Olive Kitteridge is a kind of novel in short stories. Some of the stories are about Olive or her husband, Henry, while others - quite a few- are about fellow inhabitants of Crosby, Maine where they live, but Olive sneaks into all of them somewhere.
Olive is a retired school teacher, formidably big boned and not afraid to speak her mind. Her husband, Henry, is a pleasant pharmacist who wants people to be happy: his son, Christopher, who suffers from depression, his assistant Denise, who loses her husband. He'd like Olive to be happy too, but the reader learns early on that this is a tall order for Olive.
Olive is a difficult character - she's not easy to like - she can be rude and prickly, often to the people she loves most; Henry has our every sympathy. As a teacher, she was feared by some and remembered fondly by others - either way she is certainly memorable. She is outlandishly truthful, but also very aware of what is happening around her and the difficulties that people are going through.
In the second story she somehow steps in at the right time to prevent a suicide. She has a peculiar kind of empathy for the troubled young man who is part of an armed hold-up attempt at the hospital. But does she do enough good to make up for her frequent rudeness?
The stories themselves are rather similar to Olive herself. Some are quite disturbing - there are suicides and several deaths from natural causes; people who have a loved one in prison as well as the armed-hold up story; there are plenty of people, especially women, living unfulfilled lives. But one or two have something approaching a happy ending.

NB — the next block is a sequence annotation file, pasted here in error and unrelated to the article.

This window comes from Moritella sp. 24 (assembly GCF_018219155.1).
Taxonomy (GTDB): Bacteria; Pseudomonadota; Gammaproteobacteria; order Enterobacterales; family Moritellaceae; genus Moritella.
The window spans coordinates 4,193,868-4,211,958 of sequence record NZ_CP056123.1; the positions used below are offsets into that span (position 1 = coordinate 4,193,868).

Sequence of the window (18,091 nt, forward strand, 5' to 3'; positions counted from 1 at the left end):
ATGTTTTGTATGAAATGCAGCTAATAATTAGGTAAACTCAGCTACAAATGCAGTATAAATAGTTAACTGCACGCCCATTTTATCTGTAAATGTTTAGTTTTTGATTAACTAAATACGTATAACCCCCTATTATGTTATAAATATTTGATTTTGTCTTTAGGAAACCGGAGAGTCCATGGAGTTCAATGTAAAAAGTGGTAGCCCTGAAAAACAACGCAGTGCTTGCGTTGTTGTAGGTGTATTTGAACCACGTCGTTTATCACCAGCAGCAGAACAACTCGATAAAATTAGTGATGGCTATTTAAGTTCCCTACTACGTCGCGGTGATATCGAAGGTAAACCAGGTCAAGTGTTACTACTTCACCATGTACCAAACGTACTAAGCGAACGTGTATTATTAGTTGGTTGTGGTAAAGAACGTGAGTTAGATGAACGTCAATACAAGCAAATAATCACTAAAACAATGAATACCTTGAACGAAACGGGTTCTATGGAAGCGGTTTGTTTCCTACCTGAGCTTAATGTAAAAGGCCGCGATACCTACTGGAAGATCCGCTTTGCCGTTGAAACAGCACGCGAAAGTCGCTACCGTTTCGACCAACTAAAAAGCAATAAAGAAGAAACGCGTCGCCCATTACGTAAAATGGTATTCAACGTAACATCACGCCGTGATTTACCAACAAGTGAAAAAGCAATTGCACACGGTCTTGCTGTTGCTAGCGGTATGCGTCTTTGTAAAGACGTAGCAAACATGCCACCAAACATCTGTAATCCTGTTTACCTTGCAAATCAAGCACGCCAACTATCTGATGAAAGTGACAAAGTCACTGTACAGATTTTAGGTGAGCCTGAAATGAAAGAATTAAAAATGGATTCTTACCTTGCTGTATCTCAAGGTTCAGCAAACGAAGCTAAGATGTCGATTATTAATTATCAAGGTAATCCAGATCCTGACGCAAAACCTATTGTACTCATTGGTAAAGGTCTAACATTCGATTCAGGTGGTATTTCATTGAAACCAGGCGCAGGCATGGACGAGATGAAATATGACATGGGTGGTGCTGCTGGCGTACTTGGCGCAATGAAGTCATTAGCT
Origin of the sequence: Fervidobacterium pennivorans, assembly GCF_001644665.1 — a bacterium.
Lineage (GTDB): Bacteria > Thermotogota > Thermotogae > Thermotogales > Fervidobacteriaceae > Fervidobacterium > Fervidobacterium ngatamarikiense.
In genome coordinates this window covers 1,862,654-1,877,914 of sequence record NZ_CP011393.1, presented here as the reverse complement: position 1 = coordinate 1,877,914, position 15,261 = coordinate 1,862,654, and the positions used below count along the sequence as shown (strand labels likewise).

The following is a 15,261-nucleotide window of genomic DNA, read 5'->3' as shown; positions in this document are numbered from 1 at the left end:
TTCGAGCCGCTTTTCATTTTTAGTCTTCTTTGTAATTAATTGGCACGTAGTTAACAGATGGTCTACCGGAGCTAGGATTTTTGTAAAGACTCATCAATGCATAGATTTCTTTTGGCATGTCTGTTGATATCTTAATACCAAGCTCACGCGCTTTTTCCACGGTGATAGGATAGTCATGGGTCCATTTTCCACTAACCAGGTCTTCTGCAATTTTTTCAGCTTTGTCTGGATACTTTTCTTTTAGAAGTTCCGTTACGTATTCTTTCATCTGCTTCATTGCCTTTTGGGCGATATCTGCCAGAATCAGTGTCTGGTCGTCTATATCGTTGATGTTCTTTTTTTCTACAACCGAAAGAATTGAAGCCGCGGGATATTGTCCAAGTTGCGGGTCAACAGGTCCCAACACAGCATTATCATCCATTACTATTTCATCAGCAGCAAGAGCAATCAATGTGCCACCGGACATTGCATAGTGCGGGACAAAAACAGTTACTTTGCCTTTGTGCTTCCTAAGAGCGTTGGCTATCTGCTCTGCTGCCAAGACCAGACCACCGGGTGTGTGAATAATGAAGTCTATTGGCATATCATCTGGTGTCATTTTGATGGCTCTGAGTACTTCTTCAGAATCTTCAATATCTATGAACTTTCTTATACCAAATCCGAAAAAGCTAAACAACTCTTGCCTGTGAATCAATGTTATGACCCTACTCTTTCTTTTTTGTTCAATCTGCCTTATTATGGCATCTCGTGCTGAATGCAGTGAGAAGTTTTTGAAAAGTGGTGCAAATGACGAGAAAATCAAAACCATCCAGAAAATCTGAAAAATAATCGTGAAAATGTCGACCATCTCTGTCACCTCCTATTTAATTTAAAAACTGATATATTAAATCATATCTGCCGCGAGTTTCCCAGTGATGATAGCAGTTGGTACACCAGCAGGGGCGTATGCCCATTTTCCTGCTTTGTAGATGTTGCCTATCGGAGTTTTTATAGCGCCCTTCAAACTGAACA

Oddly enough it is Olive herself who makes this collection eminently readable. In spite of the dour themes that run through the book, Olive is a breath of fresh air. Her own problems - her son moving away; Henry's illness, loneliness and regret - are all tackled with that trademark matter-of-fact bluntness of hers, while there's an undercurrent of humour in many of the stories. She can be a bit naughty too - especially with regard to her daughter-in-law, whom she plainly dislikes.
Olive is kind of insensitive but sensitive at the same time and the stories likewise both harsh and sympathetic. It's an accomplished collection, worthy of it's 2009 Pullitzer Prize.